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OH Roofer Cited in Fatal Heat Stroke

Wednesday, January 30, 2013

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Federal regulators are holding an Ohio roofing company liable for the death of a temporary worker who suffered heat stroke on a commercial project last August.

The Occupational Safety and Health Administration has cited A.H. Sturgill Roofing Inc., of Dayton, for two serious safety violations and fined the company $8,820 in death of the 60-year-old worker.

The worker was hospitalized Aug. 1 for work-related heat exposure on a Sturgill work site in Miamisburg, OH. He died Aug. 22.

The worker was overcome while working in direct sunlight on a commercial flat roof, throwing rubber roofing material into a dump truck on the ground, OSHA said.

Commercial Roof - AH Sturgill
A.H. Sturgill

A.H. Sturgill Roofing Inc., of Dayton, OH, performs commercial and industrial work.

A.H. Sturgill, an industrial and commercial roofer, did not respond Tuesday (Jan. 29) to a request for comment.

Heat Dangers

The violations allege failure to:

  • Provide a program addressing heat-related hazards in the workplace; and
  • Train workers on recognizing the signs and symptoms of heat-related illnesses, including taking preventive measures, such as consuming adequate amounts of water.

A serious violation reflects substantial probability of death or serious physical injury from a hazard about which the employer knew or should have known.

"Sturgill Roofing has a responsibility to mandate that workers take frequent breaks in the shade and drink plenty of water during adverse heat conditions, which poses a risk of injury or death," said Bill Wilkerson, OSHA's area director in Cincinnati.

OSHA heat materials

OSHA has developed print and digital materials, including a mobile app, in English and Spanish to protect workers from heat illnesses.

"Employers must train their supervisors and workers to recognize the warning signs of heat illness and take appropriate action."

OSHA has developed heat illness educational materials and a curriculum for workplace training. In addition, a free OSHA app for mobile devices enables workers and supervisors to monitor the heat index at their work sites.

The app displays a risk level for workers based on the heat index, as well as reminders about protective measures that should be taken at that risk level. All of the resources are available in both English and Spanish.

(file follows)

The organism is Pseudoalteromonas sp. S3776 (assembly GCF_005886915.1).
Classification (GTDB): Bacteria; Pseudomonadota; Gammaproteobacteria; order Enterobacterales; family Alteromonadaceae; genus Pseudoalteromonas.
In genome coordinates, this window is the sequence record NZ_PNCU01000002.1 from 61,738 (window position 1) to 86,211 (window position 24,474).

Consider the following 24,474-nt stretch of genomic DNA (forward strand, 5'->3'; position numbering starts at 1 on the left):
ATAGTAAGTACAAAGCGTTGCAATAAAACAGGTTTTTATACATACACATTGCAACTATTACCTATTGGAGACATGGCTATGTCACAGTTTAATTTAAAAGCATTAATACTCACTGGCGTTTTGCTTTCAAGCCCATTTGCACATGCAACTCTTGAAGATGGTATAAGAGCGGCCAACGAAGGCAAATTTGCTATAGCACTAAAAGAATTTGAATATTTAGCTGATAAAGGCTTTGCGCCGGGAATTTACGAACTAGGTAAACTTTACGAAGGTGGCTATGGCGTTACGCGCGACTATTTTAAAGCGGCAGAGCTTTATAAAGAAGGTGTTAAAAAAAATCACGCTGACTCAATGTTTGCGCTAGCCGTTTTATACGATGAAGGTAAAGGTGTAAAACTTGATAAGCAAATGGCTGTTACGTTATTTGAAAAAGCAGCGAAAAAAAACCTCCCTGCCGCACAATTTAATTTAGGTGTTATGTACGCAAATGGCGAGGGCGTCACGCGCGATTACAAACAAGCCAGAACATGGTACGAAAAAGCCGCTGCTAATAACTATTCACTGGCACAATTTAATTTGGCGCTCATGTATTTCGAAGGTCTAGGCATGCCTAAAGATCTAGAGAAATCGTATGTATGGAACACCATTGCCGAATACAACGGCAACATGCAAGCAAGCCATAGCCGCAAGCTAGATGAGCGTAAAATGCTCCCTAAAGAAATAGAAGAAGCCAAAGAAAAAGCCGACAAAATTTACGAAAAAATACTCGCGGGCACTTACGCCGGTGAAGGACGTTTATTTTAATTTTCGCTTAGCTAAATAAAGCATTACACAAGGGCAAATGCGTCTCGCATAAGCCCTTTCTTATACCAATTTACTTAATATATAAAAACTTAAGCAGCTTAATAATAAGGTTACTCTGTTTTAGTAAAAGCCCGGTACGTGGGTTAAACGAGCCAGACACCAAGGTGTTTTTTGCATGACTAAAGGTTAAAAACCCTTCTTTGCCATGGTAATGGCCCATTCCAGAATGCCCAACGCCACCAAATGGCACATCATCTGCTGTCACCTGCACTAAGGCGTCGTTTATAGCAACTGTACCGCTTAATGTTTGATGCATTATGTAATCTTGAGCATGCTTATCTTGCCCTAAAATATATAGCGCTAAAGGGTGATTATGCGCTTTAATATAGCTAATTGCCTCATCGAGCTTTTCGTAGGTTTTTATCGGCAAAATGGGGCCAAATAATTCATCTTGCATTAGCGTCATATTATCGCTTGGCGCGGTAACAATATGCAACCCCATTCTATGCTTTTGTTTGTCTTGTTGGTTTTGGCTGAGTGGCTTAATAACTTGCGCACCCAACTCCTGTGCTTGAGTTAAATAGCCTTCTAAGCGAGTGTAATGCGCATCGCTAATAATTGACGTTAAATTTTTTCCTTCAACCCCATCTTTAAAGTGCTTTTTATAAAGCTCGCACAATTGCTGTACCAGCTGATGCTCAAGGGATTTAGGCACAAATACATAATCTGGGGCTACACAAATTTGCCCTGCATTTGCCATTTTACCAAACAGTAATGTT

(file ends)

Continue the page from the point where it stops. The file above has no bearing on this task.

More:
Earlier Fatality

OSHA records show one other fatal accident involving Sturgill Roofing.

In 2004, a Sturgill employee died after falling 48 feet onto a concrete floor while working on a manufacturing plant roof. Sturgill was initially cited for seven serious violations and fined $8,700. The case was settled with three serious violations and a fine of $5,400.

OSHA records show no other citations against the company.

Protecting Contract Workers

The safety of temporary workers—also known as "contingent labor"—is the subject of a new white paper by the nonprofit Center for Progressive Reform.

"At the Company's Mercy: Protecting Contingent Workers from Unsafe Working Conditions" notes that more workers, including in the construction industry, are being employed on a contingency basis without protections afforded full-time employees.

At the Company's Mercy

A new report says that temporary workers in roofing and painting are often given more dangerous jobs.

"[B]ecause employers who hire workers on a contingent basis do not directly pay for workers’ compensation and health insurance, they lack sufficient incentives to eliminate workplace hazards," report CPR Member Scholars Martha McCluskey, Thomas McGarity and Sidney Shapiro, and Senior Policy Analyst Matthew Shudtz.

"Specifically, companies using contingent workers are likely to be insulated from the insurance premium increases resulting from the costs of workers’ injuries, and as a result, they are immune to the financial incentives to eliminate on-the-job hazards."

In construction, the report says, contingent workers "tend to take on some of the most dangerous jobs, such as general laborers, painters, and roofers. These jobs carry significant risks of musculoskeletal injuries, falls and nail-gun injuries, among other things."


Tagged categories: Accidents; Fatalities; OSHA; Roofing contractors; Workers

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